For almost any food writer (myself included), Jonathan Gold's presence looms large. The eccentric L.A.-based restaurant critic—who is also the only food writer to win a Pulitzer Prize—has spent the last two decades documenting everything edible from fiery Thai dishes to dumpling varieties that are hard to find outside of a specific region of China to the extraordinary taco landscape of the City of Angels. But his writing is about much more than what's on the plate—it's a way into understanding one of America's largest and most complex cities and the people who make their homes there.
That idea is hammered out in a new documentary, City of Gold, which comes out this weekend. The film takes viewers inside Gold's world, much of which is lived in his truck. As he drives down the wide streets of L.A., viewers watch him point out nearly every restaurant, commenting on what's served there and what he thinks of it. (Translated into a drinking game, where one drinks anytime Gold can identify a restaurant on sight, anyone would be drunk quickly.) Filmmaker Laura Gabbert shows Gold struggling to meet deadlines (much to the chagrin of his editors) and consulting his book collection that's so massive it has literally taken over half of the staircase of his home.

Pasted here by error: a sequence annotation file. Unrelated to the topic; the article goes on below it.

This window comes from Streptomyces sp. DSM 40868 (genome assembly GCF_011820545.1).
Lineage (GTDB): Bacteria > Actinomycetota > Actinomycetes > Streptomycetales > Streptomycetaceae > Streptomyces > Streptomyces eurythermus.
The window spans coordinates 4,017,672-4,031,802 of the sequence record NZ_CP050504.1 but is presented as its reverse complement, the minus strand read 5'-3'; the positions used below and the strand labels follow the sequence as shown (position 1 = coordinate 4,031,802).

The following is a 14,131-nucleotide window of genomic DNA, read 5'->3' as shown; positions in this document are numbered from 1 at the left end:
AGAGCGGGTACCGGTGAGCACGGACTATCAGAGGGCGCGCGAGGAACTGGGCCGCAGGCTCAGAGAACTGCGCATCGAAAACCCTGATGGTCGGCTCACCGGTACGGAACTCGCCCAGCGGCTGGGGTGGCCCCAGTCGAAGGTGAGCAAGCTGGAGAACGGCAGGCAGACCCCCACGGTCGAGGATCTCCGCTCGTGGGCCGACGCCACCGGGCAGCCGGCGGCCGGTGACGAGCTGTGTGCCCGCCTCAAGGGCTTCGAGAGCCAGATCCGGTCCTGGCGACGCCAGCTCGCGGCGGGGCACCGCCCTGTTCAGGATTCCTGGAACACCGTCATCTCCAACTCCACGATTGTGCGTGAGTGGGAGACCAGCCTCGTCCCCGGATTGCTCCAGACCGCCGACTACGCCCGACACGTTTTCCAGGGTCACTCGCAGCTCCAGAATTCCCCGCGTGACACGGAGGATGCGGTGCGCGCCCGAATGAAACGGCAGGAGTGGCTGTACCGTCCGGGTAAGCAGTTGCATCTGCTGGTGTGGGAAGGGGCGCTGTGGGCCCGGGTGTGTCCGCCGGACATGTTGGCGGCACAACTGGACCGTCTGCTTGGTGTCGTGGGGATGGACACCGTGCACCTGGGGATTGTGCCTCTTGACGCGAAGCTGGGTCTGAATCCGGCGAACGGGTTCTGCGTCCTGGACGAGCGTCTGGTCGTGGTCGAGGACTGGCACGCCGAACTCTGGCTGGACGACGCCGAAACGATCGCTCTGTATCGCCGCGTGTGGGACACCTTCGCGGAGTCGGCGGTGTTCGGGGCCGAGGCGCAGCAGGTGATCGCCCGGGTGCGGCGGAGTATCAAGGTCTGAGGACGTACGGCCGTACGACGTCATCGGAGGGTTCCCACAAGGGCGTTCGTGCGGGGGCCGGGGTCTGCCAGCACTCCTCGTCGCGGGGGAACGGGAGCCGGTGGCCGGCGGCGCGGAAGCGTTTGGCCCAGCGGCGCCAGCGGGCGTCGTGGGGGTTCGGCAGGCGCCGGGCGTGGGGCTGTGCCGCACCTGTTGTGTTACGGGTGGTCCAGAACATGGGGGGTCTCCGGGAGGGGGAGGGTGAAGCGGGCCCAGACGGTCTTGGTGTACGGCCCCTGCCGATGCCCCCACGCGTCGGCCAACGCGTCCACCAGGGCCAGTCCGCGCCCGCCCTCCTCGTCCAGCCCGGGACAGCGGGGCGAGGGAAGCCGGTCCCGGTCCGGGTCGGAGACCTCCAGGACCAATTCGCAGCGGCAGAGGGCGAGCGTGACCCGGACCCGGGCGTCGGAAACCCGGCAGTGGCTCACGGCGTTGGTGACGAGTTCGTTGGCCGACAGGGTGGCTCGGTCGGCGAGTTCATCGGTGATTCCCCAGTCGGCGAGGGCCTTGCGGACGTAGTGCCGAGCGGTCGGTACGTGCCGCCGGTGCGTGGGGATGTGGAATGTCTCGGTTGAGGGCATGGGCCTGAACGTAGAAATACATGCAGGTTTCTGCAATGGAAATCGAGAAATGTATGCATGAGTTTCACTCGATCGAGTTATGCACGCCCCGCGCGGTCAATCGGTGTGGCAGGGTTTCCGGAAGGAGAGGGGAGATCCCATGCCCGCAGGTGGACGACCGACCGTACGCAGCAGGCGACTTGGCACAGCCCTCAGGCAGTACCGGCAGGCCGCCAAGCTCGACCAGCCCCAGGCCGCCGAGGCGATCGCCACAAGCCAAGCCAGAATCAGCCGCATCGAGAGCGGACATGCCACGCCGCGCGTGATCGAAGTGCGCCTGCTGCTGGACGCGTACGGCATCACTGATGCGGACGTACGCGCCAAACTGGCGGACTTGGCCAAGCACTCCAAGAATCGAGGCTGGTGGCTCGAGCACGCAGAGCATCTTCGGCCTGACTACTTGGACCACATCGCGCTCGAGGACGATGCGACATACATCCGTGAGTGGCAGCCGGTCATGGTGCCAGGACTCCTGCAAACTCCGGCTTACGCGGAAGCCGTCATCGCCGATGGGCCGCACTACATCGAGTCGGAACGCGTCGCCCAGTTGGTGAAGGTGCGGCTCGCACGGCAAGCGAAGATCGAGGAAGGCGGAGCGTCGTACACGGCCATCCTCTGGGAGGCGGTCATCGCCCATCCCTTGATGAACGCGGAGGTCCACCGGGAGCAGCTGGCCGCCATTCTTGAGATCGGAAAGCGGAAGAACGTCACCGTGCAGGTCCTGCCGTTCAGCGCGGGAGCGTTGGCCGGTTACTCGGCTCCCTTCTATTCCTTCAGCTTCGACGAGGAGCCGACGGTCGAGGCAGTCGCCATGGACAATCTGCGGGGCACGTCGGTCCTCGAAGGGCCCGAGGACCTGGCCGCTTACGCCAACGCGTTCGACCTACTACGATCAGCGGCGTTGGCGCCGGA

All of which is fascinating. But where the guts of the movie live is in seeing how Gold champions the city and its cooks. His writing has identified and codified what chefs like Roy Choi are doing before even they realize it: The co-owner of Oaxacan restaurant Guelaguetza, Bricia Lopez, explains in the film how Gold's review and support of her restaurant helped her embrace her own culture. The owner of an Ethiopian restaurant shares the story of how a write-up from Gold helped save her restaurant after diners deserted it following September 11.
While driving, Gold says, "You want these guys to succeed." It's a sentiment that is perhaps too rare in restaurant writing. This film is a good reminder to us all.